The American Mind

American_progress.jpgThis article deals with a very important ideal of American self-perception: the West. The American West is not only a place in time but also a source for identity because it is linked to the founding of the United States. By Christian Mieß

Regarding the individual, also certain behaviors and political attitudes derive from this ideal. These fundamental aspects have long lasting impacts and have to be taken into account in every respect, especially when we talk about American policy. To underline the approach, two events are to be put under perspective:Custer“s Last Stand and the attacks of 9/11.

A fundamental experience

There exists a stereotype of American culture that is far more important than one might presume: the West. The American West does not only consist of legends of cowboys and Indians, but also it is equally characterized as a place where civilization and wilderness collide. It is a place of recreation, which stands in total contrast to the modern world. For the individual, the West is a fundamental experience, idealized by a picture of overgrowing oneself and acting heroically in a hostile environment. Also a certain sense of mission is cultivated through this picture. This sense of mission, or the so-called „manifest destiny“ involves the subjection of savagery and the forthcoming of civilization. So on the one hand we have a deep admiration for wilderness, but on the other hand there is also the want to tame, or civilize it.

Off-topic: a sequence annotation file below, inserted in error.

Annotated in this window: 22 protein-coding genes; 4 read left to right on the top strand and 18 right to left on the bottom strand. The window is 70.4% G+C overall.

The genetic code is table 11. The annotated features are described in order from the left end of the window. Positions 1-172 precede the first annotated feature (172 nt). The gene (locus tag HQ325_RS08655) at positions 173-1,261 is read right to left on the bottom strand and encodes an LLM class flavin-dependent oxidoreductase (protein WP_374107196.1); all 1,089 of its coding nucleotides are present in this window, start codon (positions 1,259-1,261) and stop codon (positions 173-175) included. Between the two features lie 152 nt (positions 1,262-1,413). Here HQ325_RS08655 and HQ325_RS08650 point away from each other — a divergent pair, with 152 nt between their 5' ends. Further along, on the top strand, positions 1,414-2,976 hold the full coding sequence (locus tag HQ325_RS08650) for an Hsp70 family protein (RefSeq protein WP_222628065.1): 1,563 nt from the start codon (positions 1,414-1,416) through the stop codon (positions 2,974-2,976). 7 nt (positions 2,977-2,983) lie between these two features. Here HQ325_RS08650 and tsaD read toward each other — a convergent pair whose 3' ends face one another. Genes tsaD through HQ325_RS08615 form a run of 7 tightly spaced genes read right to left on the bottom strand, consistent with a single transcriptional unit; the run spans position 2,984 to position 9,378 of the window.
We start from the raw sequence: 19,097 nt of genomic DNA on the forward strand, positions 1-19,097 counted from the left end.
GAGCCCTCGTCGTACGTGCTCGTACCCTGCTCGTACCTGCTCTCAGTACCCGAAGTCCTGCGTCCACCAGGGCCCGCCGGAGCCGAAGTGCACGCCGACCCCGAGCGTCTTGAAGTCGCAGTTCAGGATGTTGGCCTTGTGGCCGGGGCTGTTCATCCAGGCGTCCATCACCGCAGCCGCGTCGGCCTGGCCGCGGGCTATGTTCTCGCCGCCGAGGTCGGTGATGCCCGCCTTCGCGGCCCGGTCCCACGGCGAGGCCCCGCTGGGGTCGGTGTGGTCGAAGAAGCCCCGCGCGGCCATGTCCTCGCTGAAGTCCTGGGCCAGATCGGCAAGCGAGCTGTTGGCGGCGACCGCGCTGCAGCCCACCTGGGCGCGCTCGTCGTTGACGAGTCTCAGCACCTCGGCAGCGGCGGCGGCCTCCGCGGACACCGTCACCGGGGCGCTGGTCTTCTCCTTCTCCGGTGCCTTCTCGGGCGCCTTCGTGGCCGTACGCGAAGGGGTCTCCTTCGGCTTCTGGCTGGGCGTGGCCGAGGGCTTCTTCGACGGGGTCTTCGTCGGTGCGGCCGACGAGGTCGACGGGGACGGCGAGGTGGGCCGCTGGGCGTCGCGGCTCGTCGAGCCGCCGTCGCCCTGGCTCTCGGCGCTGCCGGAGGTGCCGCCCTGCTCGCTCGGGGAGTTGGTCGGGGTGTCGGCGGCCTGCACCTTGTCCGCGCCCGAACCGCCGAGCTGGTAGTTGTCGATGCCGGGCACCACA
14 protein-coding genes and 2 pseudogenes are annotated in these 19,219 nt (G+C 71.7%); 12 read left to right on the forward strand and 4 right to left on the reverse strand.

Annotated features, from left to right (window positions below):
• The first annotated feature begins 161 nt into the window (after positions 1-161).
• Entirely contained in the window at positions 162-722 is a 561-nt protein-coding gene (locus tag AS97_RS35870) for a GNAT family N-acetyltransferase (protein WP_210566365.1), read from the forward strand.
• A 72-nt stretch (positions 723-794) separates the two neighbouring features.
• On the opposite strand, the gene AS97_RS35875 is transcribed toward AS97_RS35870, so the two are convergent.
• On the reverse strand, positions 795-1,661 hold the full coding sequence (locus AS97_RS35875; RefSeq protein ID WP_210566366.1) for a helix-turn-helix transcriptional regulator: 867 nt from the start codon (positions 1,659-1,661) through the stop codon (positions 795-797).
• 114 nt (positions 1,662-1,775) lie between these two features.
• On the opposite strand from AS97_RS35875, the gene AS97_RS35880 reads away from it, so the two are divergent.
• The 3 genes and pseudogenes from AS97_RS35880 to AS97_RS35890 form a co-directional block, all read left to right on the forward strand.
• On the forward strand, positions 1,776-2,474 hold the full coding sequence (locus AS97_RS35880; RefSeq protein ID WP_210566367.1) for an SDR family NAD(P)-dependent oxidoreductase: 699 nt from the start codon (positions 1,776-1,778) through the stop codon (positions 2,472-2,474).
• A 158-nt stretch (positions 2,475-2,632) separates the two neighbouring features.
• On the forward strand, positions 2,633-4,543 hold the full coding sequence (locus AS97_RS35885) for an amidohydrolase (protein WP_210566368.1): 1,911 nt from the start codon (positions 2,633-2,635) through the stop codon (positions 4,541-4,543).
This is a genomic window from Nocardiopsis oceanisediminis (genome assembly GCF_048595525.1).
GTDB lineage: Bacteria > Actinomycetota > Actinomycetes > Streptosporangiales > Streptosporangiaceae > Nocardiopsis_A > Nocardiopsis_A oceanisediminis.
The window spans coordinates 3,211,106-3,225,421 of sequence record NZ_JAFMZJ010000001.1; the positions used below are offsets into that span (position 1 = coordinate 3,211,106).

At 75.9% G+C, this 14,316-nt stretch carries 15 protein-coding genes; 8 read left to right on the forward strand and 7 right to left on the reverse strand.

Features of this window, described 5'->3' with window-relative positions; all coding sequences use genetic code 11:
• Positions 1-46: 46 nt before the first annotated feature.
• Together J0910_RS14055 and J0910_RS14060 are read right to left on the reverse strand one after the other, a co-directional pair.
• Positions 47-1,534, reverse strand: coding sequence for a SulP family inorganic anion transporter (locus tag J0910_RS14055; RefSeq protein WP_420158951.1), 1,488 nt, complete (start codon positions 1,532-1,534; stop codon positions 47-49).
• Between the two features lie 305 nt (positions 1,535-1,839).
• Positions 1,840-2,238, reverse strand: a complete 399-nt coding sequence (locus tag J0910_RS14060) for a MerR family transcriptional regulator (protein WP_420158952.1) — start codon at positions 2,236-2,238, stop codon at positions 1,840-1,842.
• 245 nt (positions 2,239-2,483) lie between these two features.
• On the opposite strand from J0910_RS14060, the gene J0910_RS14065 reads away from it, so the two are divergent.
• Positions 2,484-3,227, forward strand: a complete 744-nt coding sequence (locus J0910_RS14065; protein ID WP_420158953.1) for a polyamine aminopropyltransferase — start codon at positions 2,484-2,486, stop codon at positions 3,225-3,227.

From the founding of the first colonies until the end of the 19th century, the westward expansion on the North American continent played a major role for society. Today, the West, as an identityforming momentum, still exists. The West survived in legends, in film and in literature. Listen carefully and read attentively, then you will find key expressions like „high-noon“, „man against man“ or „playing Cowboys and Indians“ everywhere. Still today, big parts of language are soaked in metaphors and similes that refer to the ideals of the white settlers who conquered the West. Over time, the aforementioned aspects became deeply rooted in U.S. society. Since the West is such a vital part of American identity, it is of crucial importance to any approach of today“s politics. To understand this part of the American mind, one event in the American history of the West needs special emphasis: Custer“s Last Stand. This event reflects the ideals of the West in the perfect sense.